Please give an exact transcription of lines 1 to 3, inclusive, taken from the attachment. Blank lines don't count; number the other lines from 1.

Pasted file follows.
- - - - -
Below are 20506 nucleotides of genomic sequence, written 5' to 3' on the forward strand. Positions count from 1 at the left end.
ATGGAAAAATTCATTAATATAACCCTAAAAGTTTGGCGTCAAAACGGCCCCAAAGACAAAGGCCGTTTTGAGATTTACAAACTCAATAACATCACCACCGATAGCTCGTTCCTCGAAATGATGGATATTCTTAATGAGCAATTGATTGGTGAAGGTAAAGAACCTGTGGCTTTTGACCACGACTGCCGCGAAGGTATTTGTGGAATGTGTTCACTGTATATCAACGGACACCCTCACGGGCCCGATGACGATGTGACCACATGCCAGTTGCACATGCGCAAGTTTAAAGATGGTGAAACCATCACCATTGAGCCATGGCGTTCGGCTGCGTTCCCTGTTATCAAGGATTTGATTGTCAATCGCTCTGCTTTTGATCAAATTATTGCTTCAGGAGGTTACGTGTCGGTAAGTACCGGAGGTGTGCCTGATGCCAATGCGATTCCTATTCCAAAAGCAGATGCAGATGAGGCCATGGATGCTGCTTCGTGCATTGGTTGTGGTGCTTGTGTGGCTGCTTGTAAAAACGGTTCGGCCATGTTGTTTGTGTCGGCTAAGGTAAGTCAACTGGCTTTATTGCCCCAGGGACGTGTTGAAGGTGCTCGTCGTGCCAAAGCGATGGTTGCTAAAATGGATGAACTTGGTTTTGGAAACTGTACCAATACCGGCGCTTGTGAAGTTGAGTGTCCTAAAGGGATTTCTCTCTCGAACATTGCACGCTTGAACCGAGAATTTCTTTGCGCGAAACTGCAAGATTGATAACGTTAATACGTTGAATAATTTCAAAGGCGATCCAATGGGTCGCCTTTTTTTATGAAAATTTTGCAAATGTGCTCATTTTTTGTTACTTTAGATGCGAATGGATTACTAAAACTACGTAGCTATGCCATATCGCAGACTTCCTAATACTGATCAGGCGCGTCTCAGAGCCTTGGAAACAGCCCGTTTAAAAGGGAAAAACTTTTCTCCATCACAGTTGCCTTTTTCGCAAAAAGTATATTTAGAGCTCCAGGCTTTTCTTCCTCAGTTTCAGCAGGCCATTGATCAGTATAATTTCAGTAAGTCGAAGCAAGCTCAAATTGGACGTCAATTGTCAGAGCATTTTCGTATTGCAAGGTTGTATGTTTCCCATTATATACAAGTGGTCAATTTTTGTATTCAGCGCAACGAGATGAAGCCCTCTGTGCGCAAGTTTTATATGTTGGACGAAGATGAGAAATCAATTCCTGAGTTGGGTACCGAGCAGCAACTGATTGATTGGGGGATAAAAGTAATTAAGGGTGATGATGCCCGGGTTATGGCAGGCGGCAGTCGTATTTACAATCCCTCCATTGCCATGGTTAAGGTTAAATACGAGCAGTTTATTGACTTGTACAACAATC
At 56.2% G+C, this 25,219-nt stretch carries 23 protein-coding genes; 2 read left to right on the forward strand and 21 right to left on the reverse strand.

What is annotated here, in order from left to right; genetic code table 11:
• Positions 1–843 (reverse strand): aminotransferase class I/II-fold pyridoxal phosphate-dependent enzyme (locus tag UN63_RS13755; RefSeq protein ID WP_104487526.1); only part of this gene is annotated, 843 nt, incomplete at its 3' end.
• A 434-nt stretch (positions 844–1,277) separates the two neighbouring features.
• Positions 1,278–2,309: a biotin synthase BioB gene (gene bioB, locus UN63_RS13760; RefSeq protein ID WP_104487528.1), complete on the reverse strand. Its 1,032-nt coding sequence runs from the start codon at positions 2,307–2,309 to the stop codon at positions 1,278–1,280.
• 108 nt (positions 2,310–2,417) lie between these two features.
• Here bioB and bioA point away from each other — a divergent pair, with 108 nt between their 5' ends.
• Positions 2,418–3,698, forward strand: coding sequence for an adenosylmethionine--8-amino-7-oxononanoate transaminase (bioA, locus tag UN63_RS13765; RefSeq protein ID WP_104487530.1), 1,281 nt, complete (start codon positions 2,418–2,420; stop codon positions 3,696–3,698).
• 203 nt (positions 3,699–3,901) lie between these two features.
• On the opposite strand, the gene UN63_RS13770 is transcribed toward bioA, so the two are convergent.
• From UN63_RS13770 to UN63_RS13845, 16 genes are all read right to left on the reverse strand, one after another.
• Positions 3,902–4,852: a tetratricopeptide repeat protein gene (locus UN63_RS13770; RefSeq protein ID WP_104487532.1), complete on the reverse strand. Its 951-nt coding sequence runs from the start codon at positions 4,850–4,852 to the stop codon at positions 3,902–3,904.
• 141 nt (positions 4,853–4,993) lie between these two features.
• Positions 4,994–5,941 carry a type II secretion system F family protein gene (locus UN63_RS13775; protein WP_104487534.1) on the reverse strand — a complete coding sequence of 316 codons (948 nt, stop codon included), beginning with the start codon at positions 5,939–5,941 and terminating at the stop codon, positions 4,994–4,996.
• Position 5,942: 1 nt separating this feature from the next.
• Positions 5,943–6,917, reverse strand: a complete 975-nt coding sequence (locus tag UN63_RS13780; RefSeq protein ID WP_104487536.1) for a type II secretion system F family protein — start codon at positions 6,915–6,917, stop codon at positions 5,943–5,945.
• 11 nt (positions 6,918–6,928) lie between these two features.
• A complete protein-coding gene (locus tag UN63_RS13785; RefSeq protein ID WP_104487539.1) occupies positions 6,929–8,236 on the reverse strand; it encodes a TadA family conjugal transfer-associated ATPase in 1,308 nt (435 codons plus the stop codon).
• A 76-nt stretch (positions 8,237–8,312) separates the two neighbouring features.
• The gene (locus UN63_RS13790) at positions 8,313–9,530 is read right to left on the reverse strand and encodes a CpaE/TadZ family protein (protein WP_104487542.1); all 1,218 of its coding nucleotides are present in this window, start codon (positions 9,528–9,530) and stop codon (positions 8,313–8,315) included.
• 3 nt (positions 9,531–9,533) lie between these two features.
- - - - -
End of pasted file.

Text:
Below are 20506 nucleotides of genomic sequence, written 5' to 3' on the forward strand. Positions count from 1 at the left end.
ATGGAAAAATTCATTAATATAACCCTAAAAGTTTGGCGTCAAAACGGCCCCAAAGACAAAGGCCGTTTTGAGATTTACAAACTCAATAACATCACCACCGATAGCTCGTTCCTCGAAATGATGGATATTCTTAATGAGCAATTGATTGGTGAAGGTAAAGAACCTGTGGCTTTTGACCACGACTGCCGCGAAGGTATTTGTGGAATGTGTTCACTGTATATCAACGGACACCCTCACGGGCCCGATGACGATGTGACCACATGCCAGTTGCACATGCGCAAGTTTAAAGATGGTGAAACCATCACCATTGAGCCATGGCGTTCGGCTGCGTTCCCTGTTATCAAGGATTTGATTGTCAATCGCTCTGCTTTTGATCAAATTATTGCTTCAGGAGGTTACGTGTCGGTAAGTACCGGAGGTGTGCCTGATGCCAATGCGATTCCTATTCCAAAAGCAGATGCAGATGAGGCCATGGATGCTGCTTCGTGCATTGGTTGTGGTGCTTGTGTGGCTGCTTGTAAAAACGGTTCGGCCATGTTGTTTGTGTCGGCTAAGGTAAGTCAACTGGCTTTATTGCCCCAGGGACGTGTTGAAGGTGCTCGTCGTGCCAAAGCGATGGTTGCTAAAATGGATGAACTTGGTTTTGGAAACTGTACCAATACCGGCGCTTGTGAAGTTGAGTGTCCTAAAGGGATTTCTCTCTCGAACATTGCACGCTTGAACCGAGAATTTCTTTGCGCGAAACTGCAAGATTGATAACGTTAATACGTTGAATAATTTCAAAGGCGATCCAATGGGTCGCCTTTTTTTATGAAAATTTTGCAAATGTGCTCATTTTTTGTTACTTTAGATGCGAATGGATTACTAAAACTACGTAGCTATGCCATATCGCAGACTTCCTAATACTGATCAGGCGCGTCTCAGAGCCTTGGAAACAGCCCGTTTAAAAGGGAAAAACTTTTCTCCATCACAGTTGCCTTTTTCGCAAAAAGTATATTTAGAGCTCCAGGCTTTTCTTCCTCAGTTTCAGCAGGCCATTGATCAGTATAATTTCAGTAAGTCGAAGCAAGCTCAAATTGGACGTCAATTGTCAGAGCATTTTCGTATTGCAAGGTTGTATGTTTCCCATTATATACAAGTGGTCAATTTTTGTATTCAGCGCAACGAGATGAAGCCCTCTGTGCGCAAGTTTTATATGTTGGACGAAGATGAGAAATCAATTCCTGAGTTGGGTACCGAGCAGCAACTGATTGATTGGGGGATAAAAGTAATTAAGGGTGATGATGCCCGGGTTATGGCAGGCGGCAGTCGTATTTACAATCCCTCCATTGCCATGGTTAAGGTTAAATACGAGCAGTTTATTGACTTGTACAACAATC
At 56.2% G+C, this 25,219-nt stretch carries 23 protein-coding genes; 2 read left to right on the forward strand and 21 right to left on the reverse strand.